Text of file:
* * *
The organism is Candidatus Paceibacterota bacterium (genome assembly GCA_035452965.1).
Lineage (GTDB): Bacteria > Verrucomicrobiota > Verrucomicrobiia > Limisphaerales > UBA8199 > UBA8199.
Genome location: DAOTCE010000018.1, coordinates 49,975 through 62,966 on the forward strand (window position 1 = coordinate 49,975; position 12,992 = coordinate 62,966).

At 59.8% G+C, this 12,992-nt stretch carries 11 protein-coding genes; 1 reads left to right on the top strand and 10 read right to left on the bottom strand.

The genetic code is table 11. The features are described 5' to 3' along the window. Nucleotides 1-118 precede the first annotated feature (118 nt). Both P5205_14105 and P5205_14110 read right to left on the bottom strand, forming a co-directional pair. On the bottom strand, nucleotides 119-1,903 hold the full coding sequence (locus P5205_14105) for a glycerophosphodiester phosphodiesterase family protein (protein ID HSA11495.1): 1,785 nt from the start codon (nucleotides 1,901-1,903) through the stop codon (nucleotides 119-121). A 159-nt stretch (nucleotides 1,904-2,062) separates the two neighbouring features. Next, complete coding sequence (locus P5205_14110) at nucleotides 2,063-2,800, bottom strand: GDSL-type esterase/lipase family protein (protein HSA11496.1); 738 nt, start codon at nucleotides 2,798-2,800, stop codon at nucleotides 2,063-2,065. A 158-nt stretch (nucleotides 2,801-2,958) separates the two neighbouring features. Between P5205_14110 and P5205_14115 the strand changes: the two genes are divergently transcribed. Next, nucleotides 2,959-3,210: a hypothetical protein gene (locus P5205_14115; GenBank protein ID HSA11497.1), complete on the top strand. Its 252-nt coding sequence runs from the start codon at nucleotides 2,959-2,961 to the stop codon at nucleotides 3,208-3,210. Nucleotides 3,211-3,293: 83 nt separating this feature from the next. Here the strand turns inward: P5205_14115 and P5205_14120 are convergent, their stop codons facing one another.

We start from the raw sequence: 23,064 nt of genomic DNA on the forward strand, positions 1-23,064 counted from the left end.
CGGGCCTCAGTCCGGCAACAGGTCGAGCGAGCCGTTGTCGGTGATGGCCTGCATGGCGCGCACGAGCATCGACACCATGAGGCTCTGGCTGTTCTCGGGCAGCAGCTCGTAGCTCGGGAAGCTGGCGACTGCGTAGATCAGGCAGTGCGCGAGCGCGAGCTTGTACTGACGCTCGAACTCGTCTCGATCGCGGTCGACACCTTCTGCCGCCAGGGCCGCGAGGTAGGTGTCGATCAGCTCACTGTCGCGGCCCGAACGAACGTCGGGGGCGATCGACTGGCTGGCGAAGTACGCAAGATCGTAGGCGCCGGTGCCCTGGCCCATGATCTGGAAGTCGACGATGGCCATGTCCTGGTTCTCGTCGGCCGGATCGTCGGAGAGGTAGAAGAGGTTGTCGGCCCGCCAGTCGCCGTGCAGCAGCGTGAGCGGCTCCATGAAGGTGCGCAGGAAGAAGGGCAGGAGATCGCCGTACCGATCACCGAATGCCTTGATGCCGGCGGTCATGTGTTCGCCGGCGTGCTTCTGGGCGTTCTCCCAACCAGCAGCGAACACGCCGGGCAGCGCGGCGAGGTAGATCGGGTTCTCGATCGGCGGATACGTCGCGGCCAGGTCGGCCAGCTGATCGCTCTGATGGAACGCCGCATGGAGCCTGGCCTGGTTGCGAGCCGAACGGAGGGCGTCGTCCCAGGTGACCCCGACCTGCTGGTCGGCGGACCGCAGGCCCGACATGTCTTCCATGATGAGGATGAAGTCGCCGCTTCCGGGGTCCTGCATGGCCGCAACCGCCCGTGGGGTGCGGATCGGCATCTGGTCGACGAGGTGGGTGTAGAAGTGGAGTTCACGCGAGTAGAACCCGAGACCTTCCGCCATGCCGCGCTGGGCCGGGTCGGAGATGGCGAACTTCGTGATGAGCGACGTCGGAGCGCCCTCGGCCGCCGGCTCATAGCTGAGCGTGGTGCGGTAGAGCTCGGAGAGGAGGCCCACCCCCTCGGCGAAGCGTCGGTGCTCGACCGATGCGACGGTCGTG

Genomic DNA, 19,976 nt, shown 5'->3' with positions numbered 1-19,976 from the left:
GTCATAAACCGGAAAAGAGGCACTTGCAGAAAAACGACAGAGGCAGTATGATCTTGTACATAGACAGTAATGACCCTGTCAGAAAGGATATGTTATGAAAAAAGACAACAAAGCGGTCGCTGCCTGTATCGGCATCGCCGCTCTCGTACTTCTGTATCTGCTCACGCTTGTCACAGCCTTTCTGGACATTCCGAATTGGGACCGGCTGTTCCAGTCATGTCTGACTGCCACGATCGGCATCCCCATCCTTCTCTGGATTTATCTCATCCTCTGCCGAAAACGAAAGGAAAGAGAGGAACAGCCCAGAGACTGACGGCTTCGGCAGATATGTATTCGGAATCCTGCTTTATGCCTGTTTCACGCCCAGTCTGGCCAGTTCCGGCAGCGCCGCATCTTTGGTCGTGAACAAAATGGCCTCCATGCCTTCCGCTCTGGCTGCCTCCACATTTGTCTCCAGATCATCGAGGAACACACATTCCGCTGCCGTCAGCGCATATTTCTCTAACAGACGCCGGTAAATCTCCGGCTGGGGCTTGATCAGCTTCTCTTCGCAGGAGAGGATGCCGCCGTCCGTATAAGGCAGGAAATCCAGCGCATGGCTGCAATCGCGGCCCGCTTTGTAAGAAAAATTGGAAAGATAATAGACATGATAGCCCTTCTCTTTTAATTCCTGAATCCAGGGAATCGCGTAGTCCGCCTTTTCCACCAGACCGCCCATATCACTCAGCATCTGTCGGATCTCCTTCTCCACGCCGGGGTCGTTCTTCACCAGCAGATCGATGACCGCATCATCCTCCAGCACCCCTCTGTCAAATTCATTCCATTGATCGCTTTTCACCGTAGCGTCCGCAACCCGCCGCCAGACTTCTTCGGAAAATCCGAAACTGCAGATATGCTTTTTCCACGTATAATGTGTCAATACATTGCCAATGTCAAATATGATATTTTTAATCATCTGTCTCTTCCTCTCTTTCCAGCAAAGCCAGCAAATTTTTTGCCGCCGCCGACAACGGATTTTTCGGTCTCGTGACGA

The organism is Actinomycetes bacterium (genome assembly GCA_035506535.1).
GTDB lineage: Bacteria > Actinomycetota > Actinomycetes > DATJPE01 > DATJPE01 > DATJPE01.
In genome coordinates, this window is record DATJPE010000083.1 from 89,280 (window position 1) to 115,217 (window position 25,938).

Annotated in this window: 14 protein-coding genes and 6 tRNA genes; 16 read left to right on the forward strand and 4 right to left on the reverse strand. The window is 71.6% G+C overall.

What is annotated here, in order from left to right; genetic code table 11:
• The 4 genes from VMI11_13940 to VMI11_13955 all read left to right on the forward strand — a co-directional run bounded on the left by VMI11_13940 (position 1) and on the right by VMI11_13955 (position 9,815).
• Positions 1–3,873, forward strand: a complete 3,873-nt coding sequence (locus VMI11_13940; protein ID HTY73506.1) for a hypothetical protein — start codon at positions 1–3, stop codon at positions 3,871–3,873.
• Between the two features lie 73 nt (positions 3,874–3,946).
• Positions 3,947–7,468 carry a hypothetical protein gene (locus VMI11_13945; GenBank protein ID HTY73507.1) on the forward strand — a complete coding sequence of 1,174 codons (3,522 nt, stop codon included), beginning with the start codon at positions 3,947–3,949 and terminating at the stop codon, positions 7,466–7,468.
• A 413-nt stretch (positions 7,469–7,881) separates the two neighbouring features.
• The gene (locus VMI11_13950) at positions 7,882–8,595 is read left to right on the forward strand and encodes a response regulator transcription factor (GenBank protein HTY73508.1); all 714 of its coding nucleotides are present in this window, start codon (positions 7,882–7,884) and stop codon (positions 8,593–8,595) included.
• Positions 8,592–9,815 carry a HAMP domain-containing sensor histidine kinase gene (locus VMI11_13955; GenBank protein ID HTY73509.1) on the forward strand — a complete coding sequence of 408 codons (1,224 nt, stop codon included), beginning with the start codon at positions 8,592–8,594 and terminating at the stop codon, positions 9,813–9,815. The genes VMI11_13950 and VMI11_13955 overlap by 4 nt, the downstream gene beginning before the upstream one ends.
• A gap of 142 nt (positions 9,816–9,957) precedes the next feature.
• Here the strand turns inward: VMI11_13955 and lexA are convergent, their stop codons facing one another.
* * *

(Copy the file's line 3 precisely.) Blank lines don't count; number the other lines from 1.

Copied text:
Genome location: DAOTCE010000018.1, coordinates 49,975 through 62,966 on the forward strand (window position 1 = coordinate 49,975; position 12,992 = coordinate 62,966).